The recently concluded Ultimate Spirits Challenge has released the scores and standings in all categories. One particularly brilliant addition to the spirits awards, point’s scores, and special categories is the Cocktail portion of the Challenge, wherein the judges having judged the spirits return to evaluate them in the context of a few famous classic cocktails.
That’s correct: two hurdles for each spirit, the first on its own, and the second actually being used in a cocktail. After all, what good is a spirit if you don’t have recommendations for how to best use it?
The USC, under the direction of F. Paul Pacult, puts some of the best professionals there are (Hello, Dale DeGroff, aka King Cocktail) on the other side of the bar, with current celebrity craft bartenders meticulously making each cocktail fresh and in exactly the same way and sliding them across the bar to the judges.
One big winner is in a category often not judged in the big competitions. But it is here.
Vermouth is a relatively small part of the world of spirits. Yet it is vital to the world of craft bartending. So even though it is a wine (an aromatized wine with added flavoring botanicals stabilized with brandy and aged in barrels) it is part and parcel of the spirits universe.
For one moment, imagine a good bar with a genius craft bartender, but no vermouth.
So judging this wine at a spirits competition makes sense. Because without vermouth we wouldn’t have some of our finest cocktails.
The vermouth that walked away with the most honors from the USC was one of the old and honored brands, the French Noilly Prat.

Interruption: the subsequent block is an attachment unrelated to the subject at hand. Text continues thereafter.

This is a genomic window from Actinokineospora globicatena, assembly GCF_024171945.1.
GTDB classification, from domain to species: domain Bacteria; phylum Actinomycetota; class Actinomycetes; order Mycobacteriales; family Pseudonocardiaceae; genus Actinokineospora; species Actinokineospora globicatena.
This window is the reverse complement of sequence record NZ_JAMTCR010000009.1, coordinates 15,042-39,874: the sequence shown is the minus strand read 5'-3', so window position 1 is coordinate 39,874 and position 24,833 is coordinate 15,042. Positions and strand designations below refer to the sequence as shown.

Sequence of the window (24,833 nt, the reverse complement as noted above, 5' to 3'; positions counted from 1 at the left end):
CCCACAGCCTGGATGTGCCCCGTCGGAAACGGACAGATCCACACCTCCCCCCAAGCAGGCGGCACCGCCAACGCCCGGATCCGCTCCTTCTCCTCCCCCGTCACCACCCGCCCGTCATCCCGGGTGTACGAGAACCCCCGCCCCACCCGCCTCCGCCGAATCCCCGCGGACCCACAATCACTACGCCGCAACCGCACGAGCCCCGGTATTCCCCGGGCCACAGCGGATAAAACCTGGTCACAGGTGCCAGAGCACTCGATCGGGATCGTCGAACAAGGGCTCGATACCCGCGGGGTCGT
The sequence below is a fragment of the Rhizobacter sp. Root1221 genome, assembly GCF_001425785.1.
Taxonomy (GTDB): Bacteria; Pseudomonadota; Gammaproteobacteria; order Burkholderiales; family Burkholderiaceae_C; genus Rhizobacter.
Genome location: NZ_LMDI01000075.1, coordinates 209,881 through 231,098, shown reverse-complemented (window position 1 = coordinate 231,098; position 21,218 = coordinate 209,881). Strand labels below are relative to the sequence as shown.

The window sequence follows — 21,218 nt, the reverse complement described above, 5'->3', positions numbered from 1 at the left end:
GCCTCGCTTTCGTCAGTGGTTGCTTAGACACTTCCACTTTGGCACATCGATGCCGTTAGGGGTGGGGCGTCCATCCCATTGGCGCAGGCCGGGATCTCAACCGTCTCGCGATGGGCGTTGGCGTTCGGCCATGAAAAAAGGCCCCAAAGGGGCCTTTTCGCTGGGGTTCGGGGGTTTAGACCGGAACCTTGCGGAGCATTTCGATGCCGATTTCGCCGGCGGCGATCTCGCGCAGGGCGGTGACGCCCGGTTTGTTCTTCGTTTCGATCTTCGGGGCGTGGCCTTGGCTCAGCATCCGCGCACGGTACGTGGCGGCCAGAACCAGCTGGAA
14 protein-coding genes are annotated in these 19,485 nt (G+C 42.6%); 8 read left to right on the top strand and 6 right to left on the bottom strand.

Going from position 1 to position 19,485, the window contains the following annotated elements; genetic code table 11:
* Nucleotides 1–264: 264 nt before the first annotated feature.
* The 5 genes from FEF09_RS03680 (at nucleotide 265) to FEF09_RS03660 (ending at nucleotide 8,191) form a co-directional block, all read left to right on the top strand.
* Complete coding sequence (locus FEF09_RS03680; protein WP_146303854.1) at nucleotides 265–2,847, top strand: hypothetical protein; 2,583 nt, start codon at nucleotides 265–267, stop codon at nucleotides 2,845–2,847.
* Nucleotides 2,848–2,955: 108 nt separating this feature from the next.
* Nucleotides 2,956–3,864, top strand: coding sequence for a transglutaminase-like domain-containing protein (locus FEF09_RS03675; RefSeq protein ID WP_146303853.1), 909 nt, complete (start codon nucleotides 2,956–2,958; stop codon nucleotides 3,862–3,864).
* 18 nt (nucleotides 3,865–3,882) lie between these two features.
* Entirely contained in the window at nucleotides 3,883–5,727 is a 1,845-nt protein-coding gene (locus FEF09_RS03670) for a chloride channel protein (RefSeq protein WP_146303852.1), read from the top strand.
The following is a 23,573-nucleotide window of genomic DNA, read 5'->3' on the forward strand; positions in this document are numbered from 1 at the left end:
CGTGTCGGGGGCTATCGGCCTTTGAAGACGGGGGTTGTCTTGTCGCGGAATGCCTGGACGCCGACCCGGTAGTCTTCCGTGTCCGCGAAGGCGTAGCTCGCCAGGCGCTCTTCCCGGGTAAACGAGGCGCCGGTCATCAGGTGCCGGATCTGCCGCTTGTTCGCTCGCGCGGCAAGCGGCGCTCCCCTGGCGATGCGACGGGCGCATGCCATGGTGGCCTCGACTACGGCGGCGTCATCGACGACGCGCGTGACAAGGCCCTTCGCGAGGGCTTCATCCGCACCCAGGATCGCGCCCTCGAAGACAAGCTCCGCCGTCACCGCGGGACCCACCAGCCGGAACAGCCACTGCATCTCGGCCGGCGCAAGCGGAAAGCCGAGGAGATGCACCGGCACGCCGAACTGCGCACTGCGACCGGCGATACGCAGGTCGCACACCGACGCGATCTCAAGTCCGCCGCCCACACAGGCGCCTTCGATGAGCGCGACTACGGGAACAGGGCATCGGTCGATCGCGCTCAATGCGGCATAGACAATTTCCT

With the Negroni (equal parts gin, vermouth and bitter liqueur) the singular vermouth to grasp the coveted “Drop Dead Delicious” and the only one to receive 4 ½ stars was the Noilly Prat Rouge. Three other vermouths were in the finals and received the “Very Delicious” award: Cinzano 1757 Sweet Vermouth, Martini & Rossi Sweet Vermouth, and Drapó Rosso Sweet Vermouth.
In the Dry Martini cocktail, which uses dry, white vermouth—and in this venue there was no nonsense about waving the bottle over the gin or casting a fleeting glance at the vermouth bottle; good, meaningful quantities were used for proper balance—once again, Noilly Prat took the honors with the Noilly Prat Extra Dry Vermouth receiving the highest “Drop Dead Delicious” encomium and the highest point score.
Two vermouths were listed in the “Very Delicious” category for white: Martini & Rossi Extra Dry Vermouth and Drapó Bianco Vermouth. And one was mentioned in the “Delicious” category: Drapó Dry Vermouth.
With the steeply increasing interest of vermouth, and the incredibly dynamic profusion of distinctive craft vermouths coming on the scene, it is rather nice to know the time-tested classics still command attention. Noilly Prat is one of those classics, and according to the experts at the USC, it’s doing better than ever in cocktails.
Here’s a gratuitous tip to avoid one of the pitfalls that can deteriorate an otherwise sound bottle of vermouth: unless you’re a power user, purchase the 375ml sizes of vermouth if they are available. Vermouth is wine, after all, and any wine will begin to lose its aromatic and flavor intensity once opened. A smaller bottle will obviate that problem. Keep any opened vermouth in the fridge; the cooler temperatures will prolong the life of the crucially necessary cocktail ingredient. Finally, if you’ve had your vermouth too long, and it has gone a bit stale….pour it down the drain. Flat vermouth can ruin an otherwise perfect drink.